One of my best friends is a film critic here in Los Angeles. A perk of this particular job is that she sees movies a few days early and sometimes takes me along (this really is more of a perk for me than it is for her). Such was the case with Eat Pray Love. Having never read the book, everything I knew about the movie I had learned from the ever-present print ads, meaning I knew that Julia Roberts played a woman who wanted to eat gelato, marvel at something, and needed a champion instead of a man.
Turns out that was a pretty comprehensive understanding of the film. I walked out of the theater feeling as if I had just experienced a metaphysical vacuum, noticeable only for what wasn’t there.
Roberts plays Elizabeth Gilbert, an unhappy travel writer married to a man who seems bright and likeable, if immature and very, well, normal. They’re successful, middle-aged New Yorkers who talk of babies but don’t seem to mean it and have nice friends. The only interesting scene in the film comes about ten minutes in, as Elizabeth gets out of bed in the middle of the night and prays for the first time in her life. She tells God that she doesn’t know how it happened, but she is living a life she no longer understands or cares about, and she’s desperate for something, maybe anything, else. As she gets back in bed, her husband tells her that he’s not sure he wants to go to Aruba with her on her latest assignment, and she tells him she no longer wants to be married.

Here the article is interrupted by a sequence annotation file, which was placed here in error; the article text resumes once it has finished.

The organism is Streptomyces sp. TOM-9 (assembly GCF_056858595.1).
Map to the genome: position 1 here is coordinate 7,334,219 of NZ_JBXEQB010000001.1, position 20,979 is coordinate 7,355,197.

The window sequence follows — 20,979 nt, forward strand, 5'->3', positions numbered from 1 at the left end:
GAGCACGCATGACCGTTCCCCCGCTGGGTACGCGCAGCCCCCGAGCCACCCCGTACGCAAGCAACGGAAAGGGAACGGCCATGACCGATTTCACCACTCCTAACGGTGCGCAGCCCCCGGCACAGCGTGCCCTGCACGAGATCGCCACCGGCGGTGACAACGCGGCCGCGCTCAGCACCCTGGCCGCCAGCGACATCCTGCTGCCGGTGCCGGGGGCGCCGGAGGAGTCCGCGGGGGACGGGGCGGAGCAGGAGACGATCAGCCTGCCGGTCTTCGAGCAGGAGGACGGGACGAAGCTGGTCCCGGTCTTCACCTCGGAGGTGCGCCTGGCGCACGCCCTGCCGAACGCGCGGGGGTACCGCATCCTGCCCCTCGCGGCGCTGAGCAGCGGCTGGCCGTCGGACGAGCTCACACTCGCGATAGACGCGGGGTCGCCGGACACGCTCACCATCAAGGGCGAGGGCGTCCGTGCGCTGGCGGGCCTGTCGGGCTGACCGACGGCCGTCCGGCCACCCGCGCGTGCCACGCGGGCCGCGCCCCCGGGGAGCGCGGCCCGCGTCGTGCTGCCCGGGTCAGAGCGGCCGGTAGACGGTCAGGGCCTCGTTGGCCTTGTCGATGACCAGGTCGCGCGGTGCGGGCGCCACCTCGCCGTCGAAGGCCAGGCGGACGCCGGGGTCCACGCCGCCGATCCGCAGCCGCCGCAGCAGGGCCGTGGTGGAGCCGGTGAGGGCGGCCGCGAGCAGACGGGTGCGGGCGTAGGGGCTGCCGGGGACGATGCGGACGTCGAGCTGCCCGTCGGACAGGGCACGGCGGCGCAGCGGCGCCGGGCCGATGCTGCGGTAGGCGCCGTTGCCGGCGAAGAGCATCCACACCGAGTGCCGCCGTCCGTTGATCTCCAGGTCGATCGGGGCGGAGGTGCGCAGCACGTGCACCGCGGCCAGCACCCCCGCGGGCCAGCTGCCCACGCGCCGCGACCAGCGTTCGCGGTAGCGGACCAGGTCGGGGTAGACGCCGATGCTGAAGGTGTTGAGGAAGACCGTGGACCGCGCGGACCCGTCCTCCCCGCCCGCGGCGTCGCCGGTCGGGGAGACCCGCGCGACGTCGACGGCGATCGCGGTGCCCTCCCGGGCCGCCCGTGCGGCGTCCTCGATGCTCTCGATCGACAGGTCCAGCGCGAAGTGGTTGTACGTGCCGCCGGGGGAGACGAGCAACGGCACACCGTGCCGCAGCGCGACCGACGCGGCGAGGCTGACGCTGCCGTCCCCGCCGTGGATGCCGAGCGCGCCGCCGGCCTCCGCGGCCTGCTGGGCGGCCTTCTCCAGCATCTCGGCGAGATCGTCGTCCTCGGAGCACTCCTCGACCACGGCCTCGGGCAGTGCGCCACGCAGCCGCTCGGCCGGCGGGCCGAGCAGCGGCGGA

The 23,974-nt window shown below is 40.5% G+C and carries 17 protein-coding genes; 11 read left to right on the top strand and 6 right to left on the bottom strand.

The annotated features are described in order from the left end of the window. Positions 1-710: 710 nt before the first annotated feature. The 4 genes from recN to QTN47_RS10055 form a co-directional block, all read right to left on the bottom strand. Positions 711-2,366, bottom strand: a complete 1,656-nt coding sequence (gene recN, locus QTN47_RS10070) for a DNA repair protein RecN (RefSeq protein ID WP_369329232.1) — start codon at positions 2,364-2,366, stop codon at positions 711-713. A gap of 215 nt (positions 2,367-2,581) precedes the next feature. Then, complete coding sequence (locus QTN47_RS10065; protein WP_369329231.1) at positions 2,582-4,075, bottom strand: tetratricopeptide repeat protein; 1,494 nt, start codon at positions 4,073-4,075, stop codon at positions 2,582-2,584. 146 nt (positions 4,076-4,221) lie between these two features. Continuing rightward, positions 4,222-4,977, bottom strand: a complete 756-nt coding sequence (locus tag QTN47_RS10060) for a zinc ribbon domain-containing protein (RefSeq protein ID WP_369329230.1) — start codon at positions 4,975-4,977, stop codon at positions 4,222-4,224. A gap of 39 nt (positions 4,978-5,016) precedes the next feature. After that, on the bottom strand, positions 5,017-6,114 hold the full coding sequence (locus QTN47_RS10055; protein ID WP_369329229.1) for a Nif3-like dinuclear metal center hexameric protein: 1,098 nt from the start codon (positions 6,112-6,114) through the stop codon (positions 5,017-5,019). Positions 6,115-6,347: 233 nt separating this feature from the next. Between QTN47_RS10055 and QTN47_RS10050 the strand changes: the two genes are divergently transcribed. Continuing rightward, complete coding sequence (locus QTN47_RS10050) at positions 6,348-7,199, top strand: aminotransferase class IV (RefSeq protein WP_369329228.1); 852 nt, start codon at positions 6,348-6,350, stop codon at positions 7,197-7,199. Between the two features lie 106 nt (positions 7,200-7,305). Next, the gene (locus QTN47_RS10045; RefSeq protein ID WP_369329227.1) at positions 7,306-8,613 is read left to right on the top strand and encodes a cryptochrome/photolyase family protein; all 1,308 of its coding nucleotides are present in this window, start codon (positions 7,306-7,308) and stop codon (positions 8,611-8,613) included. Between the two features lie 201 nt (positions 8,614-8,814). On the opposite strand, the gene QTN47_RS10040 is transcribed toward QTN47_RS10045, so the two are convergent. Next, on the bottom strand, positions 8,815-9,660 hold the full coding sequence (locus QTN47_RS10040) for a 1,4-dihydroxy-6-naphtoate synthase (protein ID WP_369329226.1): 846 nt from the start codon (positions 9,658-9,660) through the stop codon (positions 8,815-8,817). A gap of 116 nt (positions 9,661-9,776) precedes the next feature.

And so her new life begins. She soon starts dating a young and silly actor/yogi, and attempts to find her self in his oh-so-different world. As her divorce progresses and her new life becomes stale, her plan for personal revolution deepens. She will live in Italy for four months to eat and rest, then to India to pray at her boyfriend’s guru’s compound, and then she will end the year in Bali. And she does.
I am exactly the sort of person who should have loved this film. I am a young, upper-middle-class white woman. One of my core values is self-knowledge, and I tend towards being hopelessly self-obsessed. I have a Master’s degree in spiritual formation, have lived in a retreat house in silence and solitude for weeks in order to better know God, have seen multiple therapists over the course of many years, and love traveling enough to be tempted to believe that a new place will create a new me. I should have eaten this movie up.
I did not. Even I, a ridiculously easy target, couldn’t care about this woman as she desperately tried to reform her internal and external world. I couldn’t care because I couldn’t believe that she was succeeding.
This movie is at its best and most truthful in presenting Elizabeth’s problem. She is one of many women who, despite receiving more opportunities, more choices, and more money than ever before, aren’t happy. They have achieved what they were supposed to want and have found it, still, wanting. At one point Elizabeth says that she has been an active participant in designing and choosing every element of her life, and yet she is not at home in it. I am sure millions will relate with her as she kneels on the floor of her manicured living room, desperate for a sign from God that her life is worth living.